Some day, somewhere, someone with an analytical turn of mind is going to produce a truly penetrating study on the Fascination of Organs. When that day comes, there may at last be a way to define and characterise the organ addict.
Addict? I can find no other term. Dr. Peter Williams, in the "Organ Yearbook", has groped for one (organ-lover, organ-fan, organ-devotee . . .) and confessed his failure. But addicts of course we are, defying draughts and bats and rheumatism and marital disapproval to attain the objects of our veneration.
Now any herd of addicts, irrespective of what they may be addicted to, tend to have certain secondary traits in common. Do organ addicts? Not at first sight; there are old ones and young ones, left wing and right wing, romantic and baroque; they do not tend to chew (or eschew) shag, nor do they exhibit any evident leaning towards keeping harems or catching butterflies. Yet perhaps I do have a clue to offer. Organ addicts, it would seem, are particularly prone to develop a certain weakness for trains, and more especially for steam engines. Conversely, among the ranks of the railway enthusiasts, there are apparently as many who confess to a hankering after organs.
It is difficult to recall how this curious fact first dawned upon me. It may have been on an excursion into the steamy Cambrian world of the Tal-y-llyn Railway, when the conversation in the compartment drifted from engines to organs and back again as if it was the most natural thing in the world and as if the train were being pulled to Abergynolwyn by an old organ. Thereafter, there was the odd way that railway trains kept straying into the columns of the musical journals, where they had no place to be. When the Organ Club went to Norwich some years ago, their enthusiastic encounter with the "Flying Scotsman" at Norwich station was dutifully recorded in these columns, the secretary properly observing that organs and trains went together.'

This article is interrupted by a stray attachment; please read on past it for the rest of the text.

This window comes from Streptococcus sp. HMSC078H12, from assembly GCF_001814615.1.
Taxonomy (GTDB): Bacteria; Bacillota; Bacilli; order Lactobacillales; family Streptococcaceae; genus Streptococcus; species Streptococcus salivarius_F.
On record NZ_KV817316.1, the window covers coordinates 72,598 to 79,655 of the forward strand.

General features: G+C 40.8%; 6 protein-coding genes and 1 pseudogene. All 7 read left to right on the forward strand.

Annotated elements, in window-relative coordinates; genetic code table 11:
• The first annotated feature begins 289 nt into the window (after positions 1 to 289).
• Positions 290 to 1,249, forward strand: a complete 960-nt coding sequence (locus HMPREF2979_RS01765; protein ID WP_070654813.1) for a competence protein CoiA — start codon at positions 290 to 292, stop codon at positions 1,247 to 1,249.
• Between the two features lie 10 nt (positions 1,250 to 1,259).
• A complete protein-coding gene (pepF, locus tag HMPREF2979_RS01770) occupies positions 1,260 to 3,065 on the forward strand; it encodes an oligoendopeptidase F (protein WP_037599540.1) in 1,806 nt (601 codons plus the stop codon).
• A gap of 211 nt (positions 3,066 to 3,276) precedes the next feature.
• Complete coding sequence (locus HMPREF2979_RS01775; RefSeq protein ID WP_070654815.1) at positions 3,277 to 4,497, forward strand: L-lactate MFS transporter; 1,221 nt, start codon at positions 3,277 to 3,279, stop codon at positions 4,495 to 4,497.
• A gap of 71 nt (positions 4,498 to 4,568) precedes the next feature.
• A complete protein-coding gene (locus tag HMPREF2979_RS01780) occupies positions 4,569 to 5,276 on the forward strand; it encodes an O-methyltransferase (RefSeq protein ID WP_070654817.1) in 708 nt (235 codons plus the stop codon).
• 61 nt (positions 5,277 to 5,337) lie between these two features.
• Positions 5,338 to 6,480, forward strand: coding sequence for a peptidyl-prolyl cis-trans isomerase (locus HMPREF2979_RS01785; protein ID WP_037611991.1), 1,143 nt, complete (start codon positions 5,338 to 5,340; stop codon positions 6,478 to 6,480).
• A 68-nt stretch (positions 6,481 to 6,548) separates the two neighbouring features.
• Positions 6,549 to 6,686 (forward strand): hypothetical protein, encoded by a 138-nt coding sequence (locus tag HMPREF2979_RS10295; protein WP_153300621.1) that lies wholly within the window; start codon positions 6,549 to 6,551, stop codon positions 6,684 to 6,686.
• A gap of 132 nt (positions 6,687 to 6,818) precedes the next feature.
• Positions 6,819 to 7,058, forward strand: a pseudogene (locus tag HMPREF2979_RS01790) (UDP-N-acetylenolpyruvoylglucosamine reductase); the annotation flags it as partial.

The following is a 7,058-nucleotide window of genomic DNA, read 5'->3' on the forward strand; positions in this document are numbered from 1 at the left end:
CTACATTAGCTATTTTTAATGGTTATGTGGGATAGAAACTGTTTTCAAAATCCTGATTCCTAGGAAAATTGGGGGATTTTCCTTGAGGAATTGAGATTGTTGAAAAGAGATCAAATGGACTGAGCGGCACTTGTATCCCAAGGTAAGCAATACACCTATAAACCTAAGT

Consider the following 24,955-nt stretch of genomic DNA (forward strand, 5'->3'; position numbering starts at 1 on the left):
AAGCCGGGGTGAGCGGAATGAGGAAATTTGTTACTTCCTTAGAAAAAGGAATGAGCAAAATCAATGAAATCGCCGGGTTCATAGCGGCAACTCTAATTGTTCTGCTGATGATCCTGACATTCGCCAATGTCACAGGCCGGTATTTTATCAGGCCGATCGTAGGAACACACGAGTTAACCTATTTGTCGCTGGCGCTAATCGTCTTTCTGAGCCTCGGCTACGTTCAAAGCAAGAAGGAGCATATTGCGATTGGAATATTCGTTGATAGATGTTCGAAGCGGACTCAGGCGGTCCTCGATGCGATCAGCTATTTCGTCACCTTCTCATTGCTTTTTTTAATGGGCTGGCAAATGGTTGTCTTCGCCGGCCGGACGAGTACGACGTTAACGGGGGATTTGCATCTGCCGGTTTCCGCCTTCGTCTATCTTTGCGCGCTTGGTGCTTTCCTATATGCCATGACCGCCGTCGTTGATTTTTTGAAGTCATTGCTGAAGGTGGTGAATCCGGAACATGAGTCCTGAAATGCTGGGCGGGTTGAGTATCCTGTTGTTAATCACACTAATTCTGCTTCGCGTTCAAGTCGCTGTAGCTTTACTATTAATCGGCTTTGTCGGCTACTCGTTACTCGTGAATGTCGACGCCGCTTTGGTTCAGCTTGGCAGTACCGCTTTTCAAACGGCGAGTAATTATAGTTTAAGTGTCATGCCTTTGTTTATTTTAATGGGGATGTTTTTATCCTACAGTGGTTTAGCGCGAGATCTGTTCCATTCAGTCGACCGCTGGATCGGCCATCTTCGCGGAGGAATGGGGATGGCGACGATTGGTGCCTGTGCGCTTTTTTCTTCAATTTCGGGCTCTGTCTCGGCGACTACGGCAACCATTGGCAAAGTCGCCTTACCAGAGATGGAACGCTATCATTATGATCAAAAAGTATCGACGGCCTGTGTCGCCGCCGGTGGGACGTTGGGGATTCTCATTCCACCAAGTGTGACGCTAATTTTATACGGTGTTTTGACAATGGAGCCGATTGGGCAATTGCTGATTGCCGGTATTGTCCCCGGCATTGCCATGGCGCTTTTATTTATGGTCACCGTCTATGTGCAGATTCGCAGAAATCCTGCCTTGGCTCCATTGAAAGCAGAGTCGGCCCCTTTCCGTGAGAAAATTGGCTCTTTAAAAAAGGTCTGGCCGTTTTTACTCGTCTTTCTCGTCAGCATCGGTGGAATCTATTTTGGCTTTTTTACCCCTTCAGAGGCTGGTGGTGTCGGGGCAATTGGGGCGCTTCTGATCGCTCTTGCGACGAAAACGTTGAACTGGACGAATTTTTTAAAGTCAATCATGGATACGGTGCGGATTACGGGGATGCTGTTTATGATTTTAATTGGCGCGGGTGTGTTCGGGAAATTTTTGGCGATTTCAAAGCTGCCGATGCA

Again, there was that organ excursion to Southern Germany. when the itinerary included several side-steps to curious railways. And, finally, my own chance discovery that an acquaintance who spent his Sundays at the manuals was now devoting his Saturdays to coaxing an Edwardian steam-tram across the Dutch countryside. Why all this should be so, and what light it throws on organ addiction, I do not quite know. but I am assiduously collating my hypotheses. The most evident of them is that the organ and the steam engine are surely two of the most alive of all the machines devised by man. They breathe. visibly and audibly. panting steam or wind as the case may be. With Bottom the Weaver, they can roar as gently as any sucking dove. They heave and sigh as they come into motion; they creak, leak and groan as old age comes upon them; all this they do with great commotion and greater emotion.
They are not so much overpoweringly beautiful as beautifully overpowering, yet in essence they are quite simple machines; people who recoil from the intricacies of electronics or internal combustion will tell you how they work (or why they do not). Indeed, much that needs to be said about either can be condensed into a brief formula of figures, dates and names; “220.127.116.11.II tracker action Snetzler 1761" is a miniature portrayal of a work of art; so. for many people, is 2-4-0 saddle tank Hunslet 1893". Both formulae induce transports of delight in the initiated: both recall an age when these were some of the finest things mechanical built by men.